The hard anodized coating may include aluminum oxide, and may be formed on one or more surfaces of the aluminum substrate. For example, the hard anodized coating may be formed at least on surfaces of the aluminum substrate that contact one of PBs 30. In other examples, the hard anodized coating may be formed on substantially all surfaces of card guides 22.

The hard anodized coating may have a thickness sufficient to provide an electrical resistance that substantially fully electrically isolates the aluminum substrate of the respective one of card guides 22 from the respective one of PBs 30 that is engaged with the card guide. For example, in some examples, the hard anodized coating may be sufficiently thick to provide an electrical resistance across the coating of at least 100,000,000 ohms. In some examples, the hard anodized coating may define a thickness of at least 38.1 μm (0.0015 inch) in a direction substantially normal to the surface of the aluminum substrate on which the coating is formed. In other examples, the hard anodized coating may define a thickness of between about 38.1 μm (0.0015 inch) and about 63.5 μm (0.0025 inch), or may define a thickness of about 50.8 μm (0.0020 inch). In some examples, the thickness of the hard anodized coating may be determined using ASTM B244 (Eddy Current Method) or ASTM E376 (Magnetic-Field or Eddy Current (Electromagnetic) Method).

In some examples, the hard anodized coating may be formed to meet the requirements MIL-A-8625, Type III.

FIG. 6 is a flow diagram that illustrates an example technique that may be used to form a hard anodized coating on an aluminum substrate for use as a card guide in accordance with aspects of the disclosure. The technique may optionally include cleaning the aluminum substrate (52). In some examples, the aluminum substrate may be cleaned by immersing the aluminum substrate in an alkaline cleaner for about 5 minutes or until clean. Example alkaline cleaners include AquaKlean EF 105 MF, available from NuGeneration Technologies, L.L.C., Rohnert Park, Calif., and Oakite® 61-B, available from Chemetall Americas, New Providence, N.J. AquaKlean EF 105 MF is a non-silicated, non-nitrated multi-metal cleaner, which includes less than 5% ethylene glycol monobutyl ether, less than 5% nonionic surfactant blend, and less than 5% anionic surfactant. Additionally and optionally, in some examples, cleaning the aluminum substrate (52) may include vapor degreasing the substrate. Once the aluminum substrate has been cleaned (52), the aluminum substrate may be rinsed, for example, in cold water, to remove the cleaning substance (54).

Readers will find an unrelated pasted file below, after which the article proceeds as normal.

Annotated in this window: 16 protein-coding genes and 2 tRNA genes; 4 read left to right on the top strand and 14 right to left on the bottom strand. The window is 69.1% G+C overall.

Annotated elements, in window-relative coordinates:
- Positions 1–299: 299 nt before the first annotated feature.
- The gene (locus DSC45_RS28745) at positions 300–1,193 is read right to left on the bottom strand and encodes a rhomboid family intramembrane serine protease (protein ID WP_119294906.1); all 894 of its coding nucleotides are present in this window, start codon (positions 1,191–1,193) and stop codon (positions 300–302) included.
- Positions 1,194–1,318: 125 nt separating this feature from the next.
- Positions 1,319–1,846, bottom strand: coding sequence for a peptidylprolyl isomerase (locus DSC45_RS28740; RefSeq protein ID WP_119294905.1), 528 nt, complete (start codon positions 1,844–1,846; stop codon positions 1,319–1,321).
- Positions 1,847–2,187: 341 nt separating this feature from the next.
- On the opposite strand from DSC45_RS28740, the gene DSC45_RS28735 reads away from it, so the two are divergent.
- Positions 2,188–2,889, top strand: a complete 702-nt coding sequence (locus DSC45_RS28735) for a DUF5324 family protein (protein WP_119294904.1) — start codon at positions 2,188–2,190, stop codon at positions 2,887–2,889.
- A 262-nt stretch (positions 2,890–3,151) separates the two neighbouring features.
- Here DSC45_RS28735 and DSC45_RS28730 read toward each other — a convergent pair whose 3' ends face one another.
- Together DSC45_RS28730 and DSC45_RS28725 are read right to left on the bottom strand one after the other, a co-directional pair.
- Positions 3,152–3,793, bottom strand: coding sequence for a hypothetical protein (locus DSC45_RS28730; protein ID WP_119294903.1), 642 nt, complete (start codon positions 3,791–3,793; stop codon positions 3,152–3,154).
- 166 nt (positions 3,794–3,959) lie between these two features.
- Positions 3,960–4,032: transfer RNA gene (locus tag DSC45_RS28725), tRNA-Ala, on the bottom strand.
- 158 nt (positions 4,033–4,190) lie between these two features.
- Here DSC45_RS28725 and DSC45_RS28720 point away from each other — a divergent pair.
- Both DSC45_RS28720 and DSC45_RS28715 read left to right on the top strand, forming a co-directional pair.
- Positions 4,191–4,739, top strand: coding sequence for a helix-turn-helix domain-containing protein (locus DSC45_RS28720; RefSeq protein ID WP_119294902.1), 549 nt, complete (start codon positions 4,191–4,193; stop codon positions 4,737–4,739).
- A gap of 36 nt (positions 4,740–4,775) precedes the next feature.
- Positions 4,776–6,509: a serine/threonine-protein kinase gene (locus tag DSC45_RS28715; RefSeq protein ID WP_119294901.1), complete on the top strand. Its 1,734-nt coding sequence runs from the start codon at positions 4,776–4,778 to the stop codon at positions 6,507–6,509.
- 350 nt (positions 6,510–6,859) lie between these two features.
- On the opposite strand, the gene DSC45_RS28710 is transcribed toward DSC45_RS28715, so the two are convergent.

Optionally, the technique may include masking the aluminum substrate (56). Masking may be used to prevent deposition of the hard anodized coating on the masked portions of the aluminum substrate. The aluminum substrate may be masked using various agents, such as rubber plugs; a vinyl tape, such as that available from 3M™ under the trade designation Vinyl Tape 471; or the like. In some examples, the aluminum substrate may not be masked, and the hard anodized coating may be applied to substantially all of the aluminum substrate.